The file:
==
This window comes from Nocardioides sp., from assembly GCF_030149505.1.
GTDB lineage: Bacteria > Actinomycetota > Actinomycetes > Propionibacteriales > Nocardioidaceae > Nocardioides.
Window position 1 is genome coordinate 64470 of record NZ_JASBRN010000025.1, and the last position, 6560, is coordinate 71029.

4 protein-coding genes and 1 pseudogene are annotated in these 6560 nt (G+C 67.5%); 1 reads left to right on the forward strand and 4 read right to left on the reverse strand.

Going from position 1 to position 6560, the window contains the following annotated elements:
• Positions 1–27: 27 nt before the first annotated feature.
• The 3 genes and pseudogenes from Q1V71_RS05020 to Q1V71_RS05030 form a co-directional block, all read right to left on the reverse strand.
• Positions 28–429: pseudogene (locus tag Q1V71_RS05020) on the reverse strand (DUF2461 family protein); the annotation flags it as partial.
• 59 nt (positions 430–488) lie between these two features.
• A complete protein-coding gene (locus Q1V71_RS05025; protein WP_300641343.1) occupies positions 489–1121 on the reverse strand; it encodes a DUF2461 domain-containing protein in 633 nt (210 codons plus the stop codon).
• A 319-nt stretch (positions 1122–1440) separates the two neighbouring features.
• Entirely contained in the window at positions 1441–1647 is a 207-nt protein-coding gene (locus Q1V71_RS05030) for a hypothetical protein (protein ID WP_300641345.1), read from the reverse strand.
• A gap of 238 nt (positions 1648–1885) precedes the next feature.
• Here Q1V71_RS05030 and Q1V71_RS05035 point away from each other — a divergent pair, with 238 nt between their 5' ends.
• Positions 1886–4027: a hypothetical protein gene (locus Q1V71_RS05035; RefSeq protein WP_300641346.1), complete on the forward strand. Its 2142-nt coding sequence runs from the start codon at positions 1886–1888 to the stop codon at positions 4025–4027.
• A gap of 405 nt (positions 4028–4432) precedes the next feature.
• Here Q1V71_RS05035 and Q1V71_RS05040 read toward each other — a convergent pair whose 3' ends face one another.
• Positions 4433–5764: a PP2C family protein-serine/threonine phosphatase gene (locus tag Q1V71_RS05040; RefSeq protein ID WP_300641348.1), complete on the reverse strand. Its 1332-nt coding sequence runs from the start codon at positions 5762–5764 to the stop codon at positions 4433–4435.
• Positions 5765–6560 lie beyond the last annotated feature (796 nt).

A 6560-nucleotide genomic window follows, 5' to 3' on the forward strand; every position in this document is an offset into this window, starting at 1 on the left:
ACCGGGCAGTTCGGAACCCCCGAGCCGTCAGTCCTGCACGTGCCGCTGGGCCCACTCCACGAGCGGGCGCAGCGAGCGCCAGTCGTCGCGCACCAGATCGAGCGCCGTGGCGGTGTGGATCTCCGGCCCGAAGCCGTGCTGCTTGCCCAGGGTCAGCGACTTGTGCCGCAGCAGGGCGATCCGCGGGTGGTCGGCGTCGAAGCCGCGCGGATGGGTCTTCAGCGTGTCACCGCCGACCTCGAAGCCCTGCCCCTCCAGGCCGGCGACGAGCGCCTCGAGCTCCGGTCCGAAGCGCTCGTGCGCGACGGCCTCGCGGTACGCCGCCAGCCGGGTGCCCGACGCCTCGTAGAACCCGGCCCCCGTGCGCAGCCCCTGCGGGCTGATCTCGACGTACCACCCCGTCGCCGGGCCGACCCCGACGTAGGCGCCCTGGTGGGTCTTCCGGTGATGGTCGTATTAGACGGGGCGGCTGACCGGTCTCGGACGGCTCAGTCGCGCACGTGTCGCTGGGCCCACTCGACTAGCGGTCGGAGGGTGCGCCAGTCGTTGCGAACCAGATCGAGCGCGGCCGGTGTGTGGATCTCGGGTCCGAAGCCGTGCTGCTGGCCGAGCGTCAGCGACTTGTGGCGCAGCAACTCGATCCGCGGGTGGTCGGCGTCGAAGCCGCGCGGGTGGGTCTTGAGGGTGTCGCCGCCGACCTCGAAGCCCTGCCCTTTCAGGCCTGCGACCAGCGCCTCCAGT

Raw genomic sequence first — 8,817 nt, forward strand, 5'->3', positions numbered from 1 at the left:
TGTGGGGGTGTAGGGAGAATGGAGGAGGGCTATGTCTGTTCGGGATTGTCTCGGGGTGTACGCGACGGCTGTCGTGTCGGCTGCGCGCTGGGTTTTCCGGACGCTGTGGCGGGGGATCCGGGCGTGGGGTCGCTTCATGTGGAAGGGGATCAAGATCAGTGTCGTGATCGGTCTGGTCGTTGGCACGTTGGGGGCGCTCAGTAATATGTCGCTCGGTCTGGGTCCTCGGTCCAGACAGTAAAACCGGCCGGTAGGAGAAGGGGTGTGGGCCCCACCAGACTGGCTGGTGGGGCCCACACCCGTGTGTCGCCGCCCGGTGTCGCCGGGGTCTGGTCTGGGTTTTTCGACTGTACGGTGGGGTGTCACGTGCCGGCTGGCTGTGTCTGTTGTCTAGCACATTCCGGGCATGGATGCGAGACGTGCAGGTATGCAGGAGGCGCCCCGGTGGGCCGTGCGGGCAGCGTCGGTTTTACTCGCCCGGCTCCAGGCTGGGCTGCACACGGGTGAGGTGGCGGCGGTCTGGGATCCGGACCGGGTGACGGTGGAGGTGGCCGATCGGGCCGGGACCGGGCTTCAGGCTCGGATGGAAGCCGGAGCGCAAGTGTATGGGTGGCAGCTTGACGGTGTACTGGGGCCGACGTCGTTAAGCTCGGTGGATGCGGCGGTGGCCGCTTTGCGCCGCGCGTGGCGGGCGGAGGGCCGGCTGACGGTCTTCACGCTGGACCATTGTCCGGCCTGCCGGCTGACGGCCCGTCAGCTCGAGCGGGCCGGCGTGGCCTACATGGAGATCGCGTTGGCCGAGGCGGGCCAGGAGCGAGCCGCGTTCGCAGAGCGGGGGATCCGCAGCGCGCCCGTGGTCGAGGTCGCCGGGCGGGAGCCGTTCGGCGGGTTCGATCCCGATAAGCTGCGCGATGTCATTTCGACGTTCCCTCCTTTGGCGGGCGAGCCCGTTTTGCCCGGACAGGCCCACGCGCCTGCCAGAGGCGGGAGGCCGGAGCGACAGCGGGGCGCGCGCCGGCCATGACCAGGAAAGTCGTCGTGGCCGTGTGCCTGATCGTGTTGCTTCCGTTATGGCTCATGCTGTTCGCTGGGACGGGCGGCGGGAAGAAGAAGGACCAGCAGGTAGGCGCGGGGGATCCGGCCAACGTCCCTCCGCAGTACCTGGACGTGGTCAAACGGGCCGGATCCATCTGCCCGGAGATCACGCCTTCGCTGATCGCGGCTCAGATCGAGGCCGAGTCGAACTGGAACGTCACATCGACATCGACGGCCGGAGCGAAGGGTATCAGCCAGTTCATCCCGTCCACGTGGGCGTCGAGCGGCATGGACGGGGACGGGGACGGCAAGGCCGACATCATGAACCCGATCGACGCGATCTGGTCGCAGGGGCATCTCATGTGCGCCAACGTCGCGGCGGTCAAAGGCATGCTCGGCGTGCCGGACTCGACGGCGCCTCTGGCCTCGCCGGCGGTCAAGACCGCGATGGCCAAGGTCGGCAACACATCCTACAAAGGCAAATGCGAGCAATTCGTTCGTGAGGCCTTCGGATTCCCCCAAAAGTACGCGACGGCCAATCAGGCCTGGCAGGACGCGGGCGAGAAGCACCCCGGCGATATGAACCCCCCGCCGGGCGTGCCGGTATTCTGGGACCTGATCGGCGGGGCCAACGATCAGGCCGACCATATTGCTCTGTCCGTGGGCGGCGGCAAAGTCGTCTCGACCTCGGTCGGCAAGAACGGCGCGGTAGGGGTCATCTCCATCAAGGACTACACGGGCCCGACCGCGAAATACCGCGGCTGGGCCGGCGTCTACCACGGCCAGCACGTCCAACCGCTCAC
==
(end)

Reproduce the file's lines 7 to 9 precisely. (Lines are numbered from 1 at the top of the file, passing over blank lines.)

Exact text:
• The 3 genes and pseudogenes from Q1V71_RS05020 to Q1V71_RS05030 form a co-directional block, all read right to left on the reverse strand.
• Positions 28–429: pseudogene (locus tag Q1V71_RS05020) on the reverse strand (DUF2461 family protein); the annotation flags it as partial.
• 59 nt (positions 430–488) lie between these two features.